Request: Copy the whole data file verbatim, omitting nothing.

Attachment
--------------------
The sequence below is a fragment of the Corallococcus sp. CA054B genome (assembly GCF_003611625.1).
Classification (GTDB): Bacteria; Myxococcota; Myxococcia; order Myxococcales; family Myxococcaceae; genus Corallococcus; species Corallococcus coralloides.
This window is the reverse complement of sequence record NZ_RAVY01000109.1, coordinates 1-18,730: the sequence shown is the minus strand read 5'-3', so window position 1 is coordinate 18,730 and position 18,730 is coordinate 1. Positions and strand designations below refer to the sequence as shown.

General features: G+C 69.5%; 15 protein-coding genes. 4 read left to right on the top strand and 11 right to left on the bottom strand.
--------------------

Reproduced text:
The sequence below is a fragment of the Corallococcus sp. CA054B genome (assembly GCF_003611625.1).
Classification (GTDB): Bacteria; Myxococcota; Myxococcia; order Myxococcales; family Myxococcaceae; genus Corallococcus; species Corallococcus coralloides.
This window is the reverse complement of sequence record NZ_RAVY01000109.1, coordinates 1-18,730: the sequence shown is the minus strand read 5'-3', so window position 1 is coordinate 18,730 and position 18,730 is coordinate 1. Positions and strand designations below refer to the sequence as shown.

General features: G+C 69.5%; 15 protein-coding genes. 4 read left to right on the top strand and 11 right to left on the bottom strand.